Since last year, I’ve served as commissioner for ANC 6C06. In my time on the commission, I've worked to make our NoMa and Near Northeast community safer, stronger and more equitable--with a particular focus on safe streets and affordable housing for people at all income levels.


I've worked with neighbors on noise complaints, access to paid family leave, zoning issues and licenses for new restaurants and bars, and helped make requests to repave alleys, repair speed bumps and fix broken infrastructure. Before getting elected to serve on the ANC, I served as the chair of ANC6C’s Alcoholic Beverage Licensing Committee.

I'm honored by the privilege of getting to represent you, and I'm asking for your support as I seek another term.

Thank you for everything you do to make this community a better place. I'm grateful to have you as my neighbor.



 What's an ANC?


Safe Streets


I've worked hard to increase safety for pedestrians and cyclists in our community. We've seen the devastating impact of traffic collisions in recent years, and we need to build a system that allows all people to move around our neighborhood safely.


In the time I’ve served on the commission I’ve pushed for safer streets, including efforts to repair the dangerous sidewalks on Florida Ave and 6th Street NE. I’ve helped get bike infrastructure like the new

BikeShare station at First and K. I've supported the implementation of DDOT's Slow Streets program to giver walkers, runners and cyclists more room to spread out, especially during the COVID pandemic. And I’ve worked against plans to build the largest, most expensive parking garage on the east coast at Union Station that would put more cars on our streets instead of investing in sustainable, equitable public transportation options.

Improved Public Spaces

Our neighborhood has seen dramatic growth in recent years--and that trend is likely to continue into the future. We need to work now to support the underlying infrastructure that will allow NoMa and Near Northeast to build strong communities, and we need to make sure the DC government is focused on making that happen.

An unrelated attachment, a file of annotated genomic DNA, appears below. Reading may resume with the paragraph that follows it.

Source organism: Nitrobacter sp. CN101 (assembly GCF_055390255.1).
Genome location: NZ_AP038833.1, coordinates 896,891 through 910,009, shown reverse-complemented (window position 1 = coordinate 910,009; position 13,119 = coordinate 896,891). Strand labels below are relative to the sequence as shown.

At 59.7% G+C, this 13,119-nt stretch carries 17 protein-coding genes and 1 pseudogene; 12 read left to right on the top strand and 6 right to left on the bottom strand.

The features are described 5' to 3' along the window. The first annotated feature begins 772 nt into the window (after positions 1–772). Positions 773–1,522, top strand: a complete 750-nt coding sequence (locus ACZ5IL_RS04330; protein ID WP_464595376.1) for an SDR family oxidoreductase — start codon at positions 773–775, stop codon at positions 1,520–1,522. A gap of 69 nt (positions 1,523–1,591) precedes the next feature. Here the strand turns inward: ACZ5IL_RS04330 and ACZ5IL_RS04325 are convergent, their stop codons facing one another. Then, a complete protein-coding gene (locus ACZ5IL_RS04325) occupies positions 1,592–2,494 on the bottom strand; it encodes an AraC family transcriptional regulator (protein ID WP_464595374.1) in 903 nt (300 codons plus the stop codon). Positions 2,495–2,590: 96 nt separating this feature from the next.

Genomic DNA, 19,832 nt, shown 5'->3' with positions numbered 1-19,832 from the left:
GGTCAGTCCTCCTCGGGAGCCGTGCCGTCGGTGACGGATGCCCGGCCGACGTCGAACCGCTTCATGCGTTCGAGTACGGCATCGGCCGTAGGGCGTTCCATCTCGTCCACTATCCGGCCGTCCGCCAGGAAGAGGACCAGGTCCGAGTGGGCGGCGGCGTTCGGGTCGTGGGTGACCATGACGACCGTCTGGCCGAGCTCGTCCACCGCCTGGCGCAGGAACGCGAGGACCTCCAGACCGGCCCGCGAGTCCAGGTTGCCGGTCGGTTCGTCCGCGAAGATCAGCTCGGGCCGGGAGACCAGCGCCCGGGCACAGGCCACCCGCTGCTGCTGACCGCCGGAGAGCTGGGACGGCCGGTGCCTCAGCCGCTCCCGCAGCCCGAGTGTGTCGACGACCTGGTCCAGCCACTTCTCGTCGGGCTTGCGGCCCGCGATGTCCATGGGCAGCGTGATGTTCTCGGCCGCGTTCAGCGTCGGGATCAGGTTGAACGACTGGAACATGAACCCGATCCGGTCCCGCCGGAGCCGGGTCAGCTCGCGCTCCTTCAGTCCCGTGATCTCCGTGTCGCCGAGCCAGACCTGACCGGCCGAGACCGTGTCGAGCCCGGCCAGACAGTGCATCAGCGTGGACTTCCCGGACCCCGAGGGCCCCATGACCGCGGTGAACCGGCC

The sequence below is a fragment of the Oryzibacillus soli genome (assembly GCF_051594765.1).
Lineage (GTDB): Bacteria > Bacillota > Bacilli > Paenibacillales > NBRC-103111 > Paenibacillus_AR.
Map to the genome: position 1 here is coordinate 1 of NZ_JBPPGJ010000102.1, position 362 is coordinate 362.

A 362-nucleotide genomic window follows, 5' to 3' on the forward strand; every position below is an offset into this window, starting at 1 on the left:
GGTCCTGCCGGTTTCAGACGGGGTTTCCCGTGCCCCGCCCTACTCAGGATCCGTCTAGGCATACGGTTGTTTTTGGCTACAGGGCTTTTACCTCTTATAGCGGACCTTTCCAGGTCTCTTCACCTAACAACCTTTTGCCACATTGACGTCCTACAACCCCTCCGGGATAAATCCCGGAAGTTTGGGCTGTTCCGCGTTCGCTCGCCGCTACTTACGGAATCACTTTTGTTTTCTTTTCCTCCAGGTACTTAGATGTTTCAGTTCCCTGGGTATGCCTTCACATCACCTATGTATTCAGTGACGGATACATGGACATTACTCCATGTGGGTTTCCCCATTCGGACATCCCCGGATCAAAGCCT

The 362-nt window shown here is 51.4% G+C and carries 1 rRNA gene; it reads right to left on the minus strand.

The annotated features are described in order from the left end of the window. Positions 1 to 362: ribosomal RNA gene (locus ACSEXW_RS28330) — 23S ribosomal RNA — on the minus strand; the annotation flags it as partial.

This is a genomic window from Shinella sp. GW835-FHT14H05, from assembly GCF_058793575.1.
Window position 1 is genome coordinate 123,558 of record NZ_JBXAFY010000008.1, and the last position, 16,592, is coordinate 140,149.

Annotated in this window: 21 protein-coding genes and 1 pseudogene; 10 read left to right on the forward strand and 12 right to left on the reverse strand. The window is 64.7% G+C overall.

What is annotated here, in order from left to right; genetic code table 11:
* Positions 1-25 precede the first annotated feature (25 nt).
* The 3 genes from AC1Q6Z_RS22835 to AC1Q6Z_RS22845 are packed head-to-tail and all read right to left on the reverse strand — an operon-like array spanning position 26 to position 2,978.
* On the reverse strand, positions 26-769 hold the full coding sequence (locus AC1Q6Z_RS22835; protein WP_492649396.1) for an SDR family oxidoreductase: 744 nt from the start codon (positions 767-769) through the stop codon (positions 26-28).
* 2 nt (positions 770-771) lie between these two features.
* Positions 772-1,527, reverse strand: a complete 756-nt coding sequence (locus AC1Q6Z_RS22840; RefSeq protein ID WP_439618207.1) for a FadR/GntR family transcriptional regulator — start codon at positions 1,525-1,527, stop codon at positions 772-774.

I've helped community members plug into decisions regarding new open space in NoMa. And advocated for parks, libraries and other resources that meet the needs of every member of our community--young families, teenagers, adults and seniors alike.


A Community for Everyone

Making the District a fairer place has got to be a top priority of our government.

Earlier this year, I sponsored a resolution that put our ANC on the record in support of the movement for Black lives and DC Council legislation to increase transparency, accountability and oversight for MPD. I testified before the Council in support of robust, transparent vote-by-mail and safe, convenient in-person voting as we head into an election while facing the ongoing threat posed by COVID-19.

I’ve also fought for affordable, dignified housing for all members of our community. There's nowhere DC's housing crisis is more visible than right here in NoMa. I've testified before the Council in support of more, better shelters as well as the kinds of housing programs that will help people experiencing homelessness transition into safe, stable homes. And I’ve pushed for the redevelopment of the DC Housing Authority building in NoMa to include dedicated units for individuals at 0-30% of area median income—the most vulnerable members of our community.


About ANC 6C06

An Advisory Neighborhood Commission (ANC) is a non-partisan, neighborhood body made up of locally elected representatives called Advisory Neighborhood Commissioners. They are a unique feature of the District’s Home Rule Charter.

ANC 6C06 is the home to more residents than any other in the District of Columbia and includes much of NoMa and Near Northeast, stretching from the corner of H Street and North Capitol, up to Dave Thomas Circle and over to Florida and 8th Street NE.

Although ANCs don't have much formal power, District agencies are required to give "great weight" to their recommendations.

Essentially, ANCs are the "squeaky wheels" of DC neighborhoods--they focus attention on issues important to the community and they advocate for neighbors who aren't getting the help they deserve from the District government.


About Drew

Originally from Western New York, I moved to DC more than 20 years ago to attend Georgetown University where I majored in English and Theology. Other than two years teaching writing to middle schoolers in rural Arkansas, I’ve been here ever since.

When I’m not working with our ANC, I’ve spent most of my career as a communications professional working on a range of progressive issues at the intersection of law and politics, with a focus on fighting for federal judges who value equality and justice for all and who understand the impact of the law on all people.

In my spare time, I make pottery at District Clay Center, which I enjoy despite a notable lack of talent. I live with my husband, Nick, and our dog, Renly. I have four nieces and two nephews, all of whom are gifted.

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Contact Me

I'm sorry I can't knock on your door to introduce myself, but I love getting to know new neighbors and I'm happy to chat by phone or over Zoom.

You can give me a call at 202-556-3124 or email me at drewcourtney.anc@gmail.com. I'm also on Twitter @DrewCourt_6c06, where I post about neighborhood news and resources.

You can also sign up for my mailing list—I promise I don't send too much!

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